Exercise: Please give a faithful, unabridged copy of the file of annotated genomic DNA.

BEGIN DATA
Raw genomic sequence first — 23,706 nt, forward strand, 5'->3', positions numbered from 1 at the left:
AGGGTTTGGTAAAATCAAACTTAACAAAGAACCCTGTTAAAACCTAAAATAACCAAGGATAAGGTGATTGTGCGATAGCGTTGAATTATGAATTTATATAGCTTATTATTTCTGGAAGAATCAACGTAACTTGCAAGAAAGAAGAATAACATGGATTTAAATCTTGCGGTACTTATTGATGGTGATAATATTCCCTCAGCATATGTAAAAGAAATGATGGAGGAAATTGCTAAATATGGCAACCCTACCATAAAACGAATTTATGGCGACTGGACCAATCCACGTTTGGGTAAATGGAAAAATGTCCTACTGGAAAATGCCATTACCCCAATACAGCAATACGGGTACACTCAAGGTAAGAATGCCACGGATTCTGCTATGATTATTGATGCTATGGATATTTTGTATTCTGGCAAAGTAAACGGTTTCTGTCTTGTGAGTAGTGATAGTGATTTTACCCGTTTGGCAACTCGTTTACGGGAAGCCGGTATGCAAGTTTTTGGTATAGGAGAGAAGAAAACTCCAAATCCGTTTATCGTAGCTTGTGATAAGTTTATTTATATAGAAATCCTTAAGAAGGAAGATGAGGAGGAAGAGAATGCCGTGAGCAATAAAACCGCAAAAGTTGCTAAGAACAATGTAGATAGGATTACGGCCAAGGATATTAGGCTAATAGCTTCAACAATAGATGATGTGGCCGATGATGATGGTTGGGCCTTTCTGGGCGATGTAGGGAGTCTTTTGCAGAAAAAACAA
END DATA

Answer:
Raw genomic sequence first — 23,706 nt, forward strand, 5'->3', positions numbered from 1 at the left:
AGGGTTTGGTAAAATCAAACTTAACAAAGAACCCTGTTAAAACCTAAAATAACCAAGGATAAGGTGATTGTGCGATAGCGTTGAATTATGAATTTATATAGCTTATTATTTCTGGAAGAATCAACGTAACTTGCAAGAAAGAAGAATAACATGGATTTAAATCTTGCGGTACTTATTGATGGTGATAATATTCCCTCAGCATATGTAAAAGAAATGATGGAGGAAATTGCTAAATATGGCAACCCTACCATAAAACGAATTTATGGCGACTGGACCAATCCACGTTTGGGTAAATGGAAAAATGTCCTACTGGAAAATGCCATTACCCCAATACAGCAATACGGGTACACTCAAGGTAAGAATGCCACGGATTCTGCTATGATTATTGATGCTATGGATATTTTGTATTCTGGCAAAGTAAACGGTTTCTGTCTTGTGAGTAGTGATAGTGATTTTACCCGTTTGGCAACTCGTTTACGGGAAGCCGGTATGCAAGTTTTTGGTATAGGAGAGAAGAAAACTCCAAATCCGTTTATCGTAGCTTGTGATAAGTTTATTTATATAGAAATCCTTAAGAAGGAAGATGAGGAGGAAGAGAATGCCGTGAGCAATAAAACCGCAAAAGTTGCTAAGAACAATGTAGATAGGATTACGGCCAAGGATATTAGGCTAATAGCTTCAACAATAGATGATGTGGCCGATGATGATGGTTGGGCCTTTCTGGGCGATGTAGGGAGTCTTTTGCAGAAAAAACAA